I love Díaz’s tone throughout the novel, the mixing of both Spanish and English throughout the story. He speaks in a familiar way (perhaps to me), that way of immigrants, which involves hilarious exaggerations, sarcasm, crassness. Perhaps one of my favorite lines in the novel is when Lola is crying over the death of Max. On the plane, “When the woman in front turned around and said: Tell that girl of yours to be quiet, [Belicia] said, Tell that culo of yours to stop stinking” (210). I swear, the first time I read that sentence, I put the book down and guffawed for a whole minute. Admittedly, old Belicia is also a much more compelling character in my opinion than young Belicia.
The run-ins with death are also compelling, not least because of the symbols. When Belicia is caught by Trujillo’s goons, and when Oscar tries to commit suicide, a golden mongoose appears for both of them. The mongoose is said to be a symbol of courage and protection, so it makes sense to me that it appears when these two are at their lowest point, and in need of guidance (both literally and physically. Both need to find physical safety and also to not succumb to the spirit world). The faceless man also appears any time a character is about to have a near-death experience. I didn’t feel like looking up this symbol because honestly, sometimes it’s more fun to leave it up to the imagination, or to try to interpret it myself, which I will attempt to do here. There’s something about the facelessness that suggests two things to me: a fucked system in which people can disappear without a trace, or becoming so much a part of a group (dead or alive) that faces don’t matter (this is an idea that’s kind of toyed with in Code Geass, no?). Both kind of apply. During the Trujillato (and arguably afterwards as well), humans lose some of their humanity. In the chapter about Abelard, we learn how people could be handed over to the government by their own friends. Disappearing is not unusual in the Trujillato, nor is losing things like one’s identity or sense of self, which is symbolized by the faceless man. The self-effacing aspect of national identity is kind of the other side of the same coin. To be able to do the sorts of things the Trujillato needed regular citizens to do, turn their backs on friends, snitch on one another, people had to forget the things that connected them to other people. The faceless man could also be a symbol of that dehumanization process.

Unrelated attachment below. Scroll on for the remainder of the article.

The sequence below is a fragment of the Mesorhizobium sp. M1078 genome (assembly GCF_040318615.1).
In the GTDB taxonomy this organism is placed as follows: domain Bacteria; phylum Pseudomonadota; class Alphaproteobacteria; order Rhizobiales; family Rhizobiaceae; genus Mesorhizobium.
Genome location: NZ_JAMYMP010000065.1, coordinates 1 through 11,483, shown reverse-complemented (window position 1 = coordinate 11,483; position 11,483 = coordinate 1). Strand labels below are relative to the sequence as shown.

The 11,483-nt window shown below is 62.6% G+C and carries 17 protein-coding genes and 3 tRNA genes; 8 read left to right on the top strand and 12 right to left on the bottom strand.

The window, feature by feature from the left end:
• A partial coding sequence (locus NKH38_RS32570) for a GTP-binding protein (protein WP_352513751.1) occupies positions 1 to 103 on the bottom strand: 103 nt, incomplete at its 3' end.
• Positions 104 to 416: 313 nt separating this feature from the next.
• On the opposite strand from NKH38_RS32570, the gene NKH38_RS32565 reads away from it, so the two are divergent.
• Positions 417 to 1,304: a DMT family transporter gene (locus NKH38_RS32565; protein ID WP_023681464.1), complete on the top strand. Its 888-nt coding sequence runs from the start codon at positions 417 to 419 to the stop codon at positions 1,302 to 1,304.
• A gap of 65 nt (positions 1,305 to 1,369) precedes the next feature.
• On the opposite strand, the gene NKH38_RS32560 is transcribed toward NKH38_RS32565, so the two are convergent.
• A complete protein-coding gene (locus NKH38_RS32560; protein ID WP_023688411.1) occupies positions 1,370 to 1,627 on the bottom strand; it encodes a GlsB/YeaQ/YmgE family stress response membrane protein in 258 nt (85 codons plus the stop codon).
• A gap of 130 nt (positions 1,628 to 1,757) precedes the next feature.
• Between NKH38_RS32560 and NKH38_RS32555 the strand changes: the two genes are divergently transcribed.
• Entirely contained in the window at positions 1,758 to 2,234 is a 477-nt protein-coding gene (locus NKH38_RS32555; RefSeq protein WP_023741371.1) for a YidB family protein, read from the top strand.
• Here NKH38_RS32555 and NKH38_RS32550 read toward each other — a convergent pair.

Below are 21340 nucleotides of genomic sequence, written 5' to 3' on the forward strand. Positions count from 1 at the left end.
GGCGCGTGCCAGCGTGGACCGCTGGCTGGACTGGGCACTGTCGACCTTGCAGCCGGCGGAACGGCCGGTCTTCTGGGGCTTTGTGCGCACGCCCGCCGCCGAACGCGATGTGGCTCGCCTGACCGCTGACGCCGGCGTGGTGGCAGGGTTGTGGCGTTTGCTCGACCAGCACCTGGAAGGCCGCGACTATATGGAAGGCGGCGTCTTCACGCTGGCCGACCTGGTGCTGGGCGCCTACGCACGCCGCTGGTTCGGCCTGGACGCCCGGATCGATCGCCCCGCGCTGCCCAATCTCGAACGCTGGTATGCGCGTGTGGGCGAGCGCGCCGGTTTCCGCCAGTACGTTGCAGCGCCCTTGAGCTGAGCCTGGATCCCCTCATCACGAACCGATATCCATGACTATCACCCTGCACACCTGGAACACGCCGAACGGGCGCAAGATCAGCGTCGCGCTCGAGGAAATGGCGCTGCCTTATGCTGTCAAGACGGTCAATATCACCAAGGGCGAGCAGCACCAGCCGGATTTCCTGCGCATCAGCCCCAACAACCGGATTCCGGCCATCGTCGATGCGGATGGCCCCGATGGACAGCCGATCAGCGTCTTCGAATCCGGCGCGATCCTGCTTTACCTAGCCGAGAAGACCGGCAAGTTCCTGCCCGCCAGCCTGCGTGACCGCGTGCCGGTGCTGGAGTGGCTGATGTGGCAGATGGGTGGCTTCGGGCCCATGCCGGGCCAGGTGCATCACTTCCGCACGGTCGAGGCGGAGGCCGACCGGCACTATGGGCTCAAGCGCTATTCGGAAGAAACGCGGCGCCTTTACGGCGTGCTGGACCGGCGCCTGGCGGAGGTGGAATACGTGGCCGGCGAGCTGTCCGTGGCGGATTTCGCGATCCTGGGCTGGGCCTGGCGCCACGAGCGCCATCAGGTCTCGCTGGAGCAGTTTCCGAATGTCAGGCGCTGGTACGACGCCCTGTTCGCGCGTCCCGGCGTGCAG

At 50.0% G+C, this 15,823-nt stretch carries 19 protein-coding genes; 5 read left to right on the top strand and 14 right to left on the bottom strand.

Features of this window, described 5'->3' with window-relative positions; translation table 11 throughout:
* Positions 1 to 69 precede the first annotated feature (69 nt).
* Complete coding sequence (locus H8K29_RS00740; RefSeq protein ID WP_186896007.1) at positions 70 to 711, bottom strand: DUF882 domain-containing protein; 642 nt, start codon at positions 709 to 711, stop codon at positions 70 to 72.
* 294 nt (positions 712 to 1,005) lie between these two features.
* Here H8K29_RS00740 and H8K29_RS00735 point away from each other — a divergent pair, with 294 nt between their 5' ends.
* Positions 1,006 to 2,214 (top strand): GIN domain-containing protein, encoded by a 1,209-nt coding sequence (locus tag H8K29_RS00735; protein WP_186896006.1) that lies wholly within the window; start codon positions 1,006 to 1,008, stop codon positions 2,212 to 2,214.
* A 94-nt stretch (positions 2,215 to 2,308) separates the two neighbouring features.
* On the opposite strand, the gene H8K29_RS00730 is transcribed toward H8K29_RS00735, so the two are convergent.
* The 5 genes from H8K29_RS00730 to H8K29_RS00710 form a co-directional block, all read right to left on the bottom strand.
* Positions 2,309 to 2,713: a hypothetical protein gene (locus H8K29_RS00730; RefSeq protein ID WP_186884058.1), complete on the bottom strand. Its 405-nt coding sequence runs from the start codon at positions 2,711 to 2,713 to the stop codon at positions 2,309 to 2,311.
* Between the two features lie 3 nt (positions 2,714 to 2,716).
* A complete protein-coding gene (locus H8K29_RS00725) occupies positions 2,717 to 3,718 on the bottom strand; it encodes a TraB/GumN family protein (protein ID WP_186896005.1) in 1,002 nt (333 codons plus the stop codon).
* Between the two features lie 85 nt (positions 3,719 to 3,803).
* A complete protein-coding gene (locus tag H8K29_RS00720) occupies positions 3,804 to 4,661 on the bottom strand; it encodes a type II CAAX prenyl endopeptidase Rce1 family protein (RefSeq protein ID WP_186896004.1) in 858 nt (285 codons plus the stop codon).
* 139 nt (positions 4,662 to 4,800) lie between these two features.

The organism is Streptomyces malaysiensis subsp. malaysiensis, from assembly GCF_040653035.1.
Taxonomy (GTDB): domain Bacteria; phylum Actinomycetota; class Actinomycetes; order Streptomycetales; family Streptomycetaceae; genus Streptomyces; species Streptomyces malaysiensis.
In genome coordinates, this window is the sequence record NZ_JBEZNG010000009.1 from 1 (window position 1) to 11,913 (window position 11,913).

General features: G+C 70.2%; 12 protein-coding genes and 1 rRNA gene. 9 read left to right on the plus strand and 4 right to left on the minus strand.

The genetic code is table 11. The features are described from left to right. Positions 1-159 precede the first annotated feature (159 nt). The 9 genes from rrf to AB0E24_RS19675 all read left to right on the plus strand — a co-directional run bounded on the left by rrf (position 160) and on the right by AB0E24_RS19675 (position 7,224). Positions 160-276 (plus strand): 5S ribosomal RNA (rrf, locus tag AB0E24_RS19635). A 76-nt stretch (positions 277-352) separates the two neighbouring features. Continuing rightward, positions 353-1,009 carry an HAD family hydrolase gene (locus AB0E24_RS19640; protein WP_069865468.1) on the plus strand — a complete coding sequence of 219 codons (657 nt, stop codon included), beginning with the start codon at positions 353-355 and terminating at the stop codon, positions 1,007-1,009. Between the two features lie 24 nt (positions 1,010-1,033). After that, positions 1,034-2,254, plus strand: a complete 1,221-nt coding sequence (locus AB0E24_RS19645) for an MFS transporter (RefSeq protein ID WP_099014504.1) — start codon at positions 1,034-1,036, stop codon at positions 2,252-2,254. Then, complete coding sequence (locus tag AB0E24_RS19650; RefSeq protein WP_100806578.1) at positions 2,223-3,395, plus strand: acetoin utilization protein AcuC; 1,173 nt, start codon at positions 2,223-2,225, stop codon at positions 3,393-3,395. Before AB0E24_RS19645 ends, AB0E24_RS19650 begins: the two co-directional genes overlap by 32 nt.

Compared to the rest of the novel (these gruesome near-deaths and this tumultuous family history), Oscar’s death is very quiet, almost anticlimactic. It’s almost as though there was a degree of inevitability to it. I would even argue Díaz does this on purpose. I suspect that actually, Oscar had planned to die. Earlier in the novel, his suicide attempt fails, but we know that Oscar is not doing well. He isn’t happy. So instead of continuing to live in New Jersey and suffer, he plans to die for something he believes in–his love for Ybon. Arguably, his last days aren’t so bad, if Yunior’s account is to be believed. He finally gets to spend time with Ybon alone, he finally has sex. I would argue he knows he is going to die for it.
I think the last thing Oscar says is actually really deep and resonant. Díaz writes, “He told them that what they were doing was wrong, that they were going to take a great love out of the world” (321). If you think about it, it’s a pathetic thing to die for. Oscar dies because he has the feel-feels for a ho with a fucking mean boyfriend. That’s, like, really not what you want to see on your kid’s gravestone. But the meaning he gives it is so noble. It is wrong, killing someone who loves another person, so arguably, murder is always wrong. But you know, who is to say that one person’s love is any greater or less than any other person’s? Who is to say that Oscar’s affair with a taken woman is not as valid as any other person’s love? Oscar seems to intuitively know this. He seems to know that to break people’s connections with each other is cruel, to separate them by death is a crime. I think we need more Oscars in this world, at a time when institutions are hell-bent on deporting people, building walls, making it hard for the poor to live, and making sure military-grade weapons are easy to come by. I think an Oscar would know how sad that all is, and would at least have the words to help us name the problem.